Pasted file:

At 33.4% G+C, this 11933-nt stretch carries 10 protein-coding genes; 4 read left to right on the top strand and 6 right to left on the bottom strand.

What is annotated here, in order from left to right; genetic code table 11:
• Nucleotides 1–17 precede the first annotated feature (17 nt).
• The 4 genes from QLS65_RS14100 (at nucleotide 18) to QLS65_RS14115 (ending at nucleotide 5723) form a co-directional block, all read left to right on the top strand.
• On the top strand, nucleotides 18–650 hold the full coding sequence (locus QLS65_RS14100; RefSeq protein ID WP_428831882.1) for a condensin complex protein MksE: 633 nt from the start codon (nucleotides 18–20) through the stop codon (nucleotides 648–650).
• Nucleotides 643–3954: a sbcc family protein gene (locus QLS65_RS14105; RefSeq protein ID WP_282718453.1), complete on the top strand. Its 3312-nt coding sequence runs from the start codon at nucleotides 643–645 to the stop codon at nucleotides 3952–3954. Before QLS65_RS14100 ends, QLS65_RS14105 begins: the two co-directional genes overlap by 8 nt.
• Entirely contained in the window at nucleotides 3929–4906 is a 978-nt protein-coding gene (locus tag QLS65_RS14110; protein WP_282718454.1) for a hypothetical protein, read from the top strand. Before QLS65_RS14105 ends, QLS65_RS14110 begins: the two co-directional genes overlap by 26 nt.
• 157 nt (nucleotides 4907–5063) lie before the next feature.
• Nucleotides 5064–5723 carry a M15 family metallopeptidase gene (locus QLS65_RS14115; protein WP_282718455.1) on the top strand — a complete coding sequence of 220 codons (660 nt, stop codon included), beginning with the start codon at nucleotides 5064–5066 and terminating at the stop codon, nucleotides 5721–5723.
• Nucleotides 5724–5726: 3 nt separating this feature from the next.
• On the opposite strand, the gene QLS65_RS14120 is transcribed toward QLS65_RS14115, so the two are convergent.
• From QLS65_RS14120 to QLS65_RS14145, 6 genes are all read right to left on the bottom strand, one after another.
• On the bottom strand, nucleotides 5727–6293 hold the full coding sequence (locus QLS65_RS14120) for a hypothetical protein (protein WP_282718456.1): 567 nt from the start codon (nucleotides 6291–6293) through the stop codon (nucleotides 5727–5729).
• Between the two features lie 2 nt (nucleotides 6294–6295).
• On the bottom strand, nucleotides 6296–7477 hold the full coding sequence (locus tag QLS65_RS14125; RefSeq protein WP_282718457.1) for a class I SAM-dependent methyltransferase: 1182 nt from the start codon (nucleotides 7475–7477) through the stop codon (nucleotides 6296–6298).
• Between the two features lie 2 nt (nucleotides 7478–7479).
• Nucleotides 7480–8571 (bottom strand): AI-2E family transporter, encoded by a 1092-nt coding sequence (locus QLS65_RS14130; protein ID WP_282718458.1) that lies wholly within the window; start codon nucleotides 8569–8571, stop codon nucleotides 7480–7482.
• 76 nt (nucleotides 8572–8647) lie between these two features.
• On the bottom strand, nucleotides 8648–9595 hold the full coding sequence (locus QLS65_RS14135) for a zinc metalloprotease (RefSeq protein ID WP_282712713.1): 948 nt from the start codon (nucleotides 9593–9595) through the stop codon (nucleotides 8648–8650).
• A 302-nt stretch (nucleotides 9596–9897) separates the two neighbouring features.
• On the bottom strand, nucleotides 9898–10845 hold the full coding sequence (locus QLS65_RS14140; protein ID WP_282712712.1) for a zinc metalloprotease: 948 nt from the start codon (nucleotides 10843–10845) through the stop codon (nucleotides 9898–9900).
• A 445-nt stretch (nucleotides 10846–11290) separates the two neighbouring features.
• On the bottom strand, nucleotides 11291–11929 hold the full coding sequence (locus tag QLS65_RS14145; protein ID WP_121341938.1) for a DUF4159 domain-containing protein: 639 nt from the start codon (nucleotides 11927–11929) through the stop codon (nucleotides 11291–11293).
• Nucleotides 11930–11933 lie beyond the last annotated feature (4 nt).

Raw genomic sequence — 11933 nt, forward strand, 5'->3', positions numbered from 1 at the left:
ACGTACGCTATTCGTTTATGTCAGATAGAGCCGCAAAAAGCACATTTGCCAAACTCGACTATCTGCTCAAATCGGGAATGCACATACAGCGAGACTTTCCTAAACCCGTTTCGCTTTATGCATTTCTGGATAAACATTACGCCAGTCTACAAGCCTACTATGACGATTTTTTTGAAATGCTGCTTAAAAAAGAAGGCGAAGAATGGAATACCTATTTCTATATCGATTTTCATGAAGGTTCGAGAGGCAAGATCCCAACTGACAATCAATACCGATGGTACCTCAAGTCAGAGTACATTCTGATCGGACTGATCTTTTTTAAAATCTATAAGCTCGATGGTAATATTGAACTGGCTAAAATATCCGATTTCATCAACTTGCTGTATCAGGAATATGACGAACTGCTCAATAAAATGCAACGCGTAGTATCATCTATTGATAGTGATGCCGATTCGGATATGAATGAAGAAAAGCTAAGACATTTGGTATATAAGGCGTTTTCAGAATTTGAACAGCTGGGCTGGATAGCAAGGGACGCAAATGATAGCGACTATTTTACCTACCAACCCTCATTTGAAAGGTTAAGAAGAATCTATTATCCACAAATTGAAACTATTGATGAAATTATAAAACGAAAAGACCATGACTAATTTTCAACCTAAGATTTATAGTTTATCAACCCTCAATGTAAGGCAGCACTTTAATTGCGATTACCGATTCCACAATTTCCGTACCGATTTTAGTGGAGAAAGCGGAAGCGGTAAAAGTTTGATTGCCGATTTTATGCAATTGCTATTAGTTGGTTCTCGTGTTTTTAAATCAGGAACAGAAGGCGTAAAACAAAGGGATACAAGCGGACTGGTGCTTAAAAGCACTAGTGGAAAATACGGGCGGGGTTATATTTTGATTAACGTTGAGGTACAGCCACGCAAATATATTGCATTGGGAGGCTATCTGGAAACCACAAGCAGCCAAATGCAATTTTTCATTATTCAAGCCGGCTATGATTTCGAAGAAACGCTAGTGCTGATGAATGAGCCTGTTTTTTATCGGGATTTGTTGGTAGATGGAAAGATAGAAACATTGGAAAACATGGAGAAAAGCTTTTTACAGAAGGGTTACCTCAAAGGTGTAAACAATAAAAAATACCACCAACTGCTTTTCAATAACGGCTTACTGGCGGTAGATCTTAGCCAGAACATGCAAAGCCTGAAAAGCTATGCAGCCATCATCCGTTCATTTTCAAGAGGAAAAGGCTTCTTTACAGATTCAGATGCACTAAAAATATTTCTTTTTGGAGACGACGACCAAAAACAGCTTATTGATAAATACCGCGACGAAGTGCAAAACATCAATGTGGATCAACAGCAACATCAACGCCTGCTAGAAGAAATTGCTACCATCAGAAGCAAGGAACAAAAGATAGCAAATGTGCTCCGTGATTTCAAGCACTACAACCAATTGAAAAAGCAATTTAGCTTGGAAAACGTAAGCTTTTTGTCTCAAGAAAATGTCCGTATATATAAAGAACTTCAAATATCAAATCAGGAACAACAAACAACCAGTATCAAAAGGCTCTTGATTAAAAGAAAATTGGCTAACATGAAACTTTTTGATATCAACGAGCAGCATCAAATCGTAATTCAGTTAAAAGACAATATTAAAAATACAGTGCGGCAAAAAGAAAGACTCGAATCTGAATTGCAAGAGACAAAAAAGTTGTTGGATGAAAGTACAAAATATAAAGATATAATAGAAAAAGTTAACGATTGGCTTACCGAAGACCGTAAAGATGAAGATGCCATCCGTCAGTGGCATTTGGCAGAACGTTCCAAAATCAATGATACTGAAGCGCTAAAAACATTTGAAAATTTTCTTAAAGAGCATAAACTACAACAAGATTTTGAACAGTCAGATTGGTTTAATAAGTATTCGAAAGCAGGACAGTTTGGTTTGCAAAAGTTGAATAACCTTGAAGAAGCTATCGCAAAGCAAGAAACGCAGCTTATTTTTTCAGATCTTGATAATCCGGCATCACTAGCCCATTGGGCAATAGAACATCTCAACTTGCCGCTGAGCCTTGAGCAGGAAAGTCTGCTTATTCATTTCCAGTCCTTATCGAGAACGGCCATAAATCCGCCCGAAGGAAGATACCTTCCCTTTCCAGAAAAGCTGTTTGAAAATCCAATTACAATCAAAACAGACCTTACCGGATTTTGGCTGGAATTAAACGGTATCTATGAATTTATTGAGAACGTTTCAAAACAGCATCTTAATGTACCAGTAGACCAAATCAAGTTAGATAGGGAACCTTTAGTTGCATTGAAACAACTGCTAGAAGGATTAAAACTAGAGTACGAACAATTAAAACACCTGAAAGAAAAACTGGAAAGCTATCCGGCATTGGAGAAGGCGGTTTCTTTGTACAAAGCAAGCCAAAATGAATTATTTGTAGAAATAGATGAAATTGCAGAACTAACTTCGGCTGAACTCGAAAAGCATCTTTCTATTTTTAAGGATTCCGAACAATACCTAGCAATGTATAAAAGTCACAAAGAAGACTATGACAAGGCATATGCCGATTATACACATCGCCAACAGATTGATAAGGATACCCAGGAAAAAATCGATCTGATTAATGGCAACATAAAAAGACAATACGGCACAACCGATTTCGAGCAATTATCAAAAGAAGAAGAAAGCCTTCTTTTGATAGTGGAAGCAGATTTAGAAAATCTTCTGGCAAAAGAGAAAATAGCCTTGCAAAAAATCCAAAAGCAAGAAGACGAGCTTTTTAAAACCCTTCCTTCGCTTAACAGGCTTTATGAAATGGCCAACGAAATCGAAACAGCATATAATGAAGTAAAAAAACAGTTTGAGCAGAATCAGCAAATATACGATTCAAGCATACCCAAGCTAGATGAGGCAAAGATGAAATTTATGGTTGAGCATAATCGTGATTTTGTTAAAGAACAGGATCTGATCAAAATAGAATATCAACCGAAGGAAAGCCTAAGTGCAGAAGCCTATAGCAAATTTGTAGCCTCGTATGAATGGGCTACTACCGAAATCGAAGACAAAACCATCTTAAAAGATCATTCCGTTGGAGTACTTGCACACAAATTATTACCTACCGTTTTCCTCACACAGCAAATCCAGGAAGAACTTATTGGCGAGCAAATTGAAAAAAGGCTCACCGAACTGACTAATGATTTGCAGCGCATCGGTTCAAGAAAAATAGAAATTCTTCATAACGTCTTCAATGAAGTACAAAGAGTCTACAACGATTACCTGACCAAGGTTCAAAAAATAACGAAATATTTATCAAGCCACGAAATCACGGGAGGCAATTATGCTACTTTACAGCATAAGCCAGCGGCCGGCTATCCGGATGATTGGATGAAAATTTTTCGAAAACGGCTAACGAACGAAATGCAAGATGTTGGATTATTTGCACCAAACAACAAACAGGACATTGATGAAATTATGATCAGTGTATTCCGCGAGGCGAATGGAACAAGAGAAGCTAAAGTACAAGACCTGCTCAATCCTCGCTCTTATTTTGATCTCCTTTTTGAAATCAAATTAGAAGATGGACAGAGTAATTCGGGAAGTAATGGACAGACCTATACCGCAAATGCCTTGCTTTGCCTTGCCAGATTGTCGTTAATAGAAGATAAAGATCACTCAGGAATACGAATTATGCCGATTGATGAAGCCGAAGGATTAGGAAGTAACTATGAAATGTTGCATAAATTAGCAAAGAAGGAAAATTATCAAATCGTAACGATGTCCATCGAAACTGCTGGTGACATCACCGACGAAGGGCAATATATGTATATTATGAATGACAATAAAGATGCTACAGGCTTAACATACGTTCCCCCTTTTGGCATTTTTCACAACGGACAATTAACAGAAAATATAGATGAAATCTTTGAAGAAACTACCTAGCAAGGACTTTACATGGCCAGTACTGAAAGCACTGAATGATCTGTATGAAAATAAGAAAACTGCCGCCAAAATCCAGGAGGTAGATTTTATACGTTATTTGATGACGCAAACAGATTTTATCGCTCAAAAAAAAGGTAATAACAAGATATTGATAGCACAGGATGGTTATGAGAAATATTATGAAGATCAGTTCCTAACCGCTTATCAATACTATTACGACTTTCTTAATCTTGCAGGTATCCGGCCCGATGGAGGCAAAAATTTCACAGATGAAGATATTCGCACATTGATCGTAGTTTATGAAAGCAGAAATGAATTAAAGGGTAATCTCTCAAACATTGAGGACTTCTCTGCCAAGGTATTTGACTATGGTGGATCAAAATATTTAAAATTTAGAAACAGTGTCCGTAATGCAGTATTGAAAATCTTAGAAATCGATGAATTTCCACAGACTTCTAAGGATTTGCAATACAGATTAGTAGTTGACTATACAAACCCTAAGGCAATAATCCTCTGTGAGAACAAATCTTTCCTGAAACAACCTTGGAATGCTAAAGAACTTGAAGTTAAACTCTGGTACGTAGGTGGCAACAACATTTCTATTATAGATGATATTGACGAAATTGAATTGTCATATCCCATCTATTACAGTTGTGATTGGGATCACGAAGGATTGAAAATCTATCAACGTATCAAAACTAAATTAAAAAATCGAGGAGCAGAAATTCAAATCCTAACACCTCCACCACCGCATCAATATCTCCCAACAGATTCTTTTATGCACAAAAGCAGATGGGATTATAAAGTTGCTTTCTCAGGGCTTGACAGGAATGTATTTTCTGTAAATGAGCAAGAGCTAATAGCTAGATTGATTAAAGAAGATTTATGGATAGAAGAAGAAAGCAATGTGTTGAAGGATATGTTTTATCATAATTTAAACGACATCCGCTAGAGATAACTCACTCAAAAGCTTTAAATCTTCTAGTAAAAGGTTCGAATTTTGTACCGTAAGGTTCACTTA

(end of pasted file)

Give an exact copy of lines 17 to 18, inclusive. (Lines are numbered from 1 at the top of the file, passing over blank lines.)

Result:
• Nucleotides 7480–8571 (bottom strand): AI-2E family transporter, encoded by a 1092-nt coding sequence (locus QLS65_RS14130; protein ID WP_282718458.1) that lies wholly within the window; start codon nucleotides 8569–8571, stop codon nucleotides 7480–7482.
• 76 nt (nucleotides 8572–8647) lie between these two features.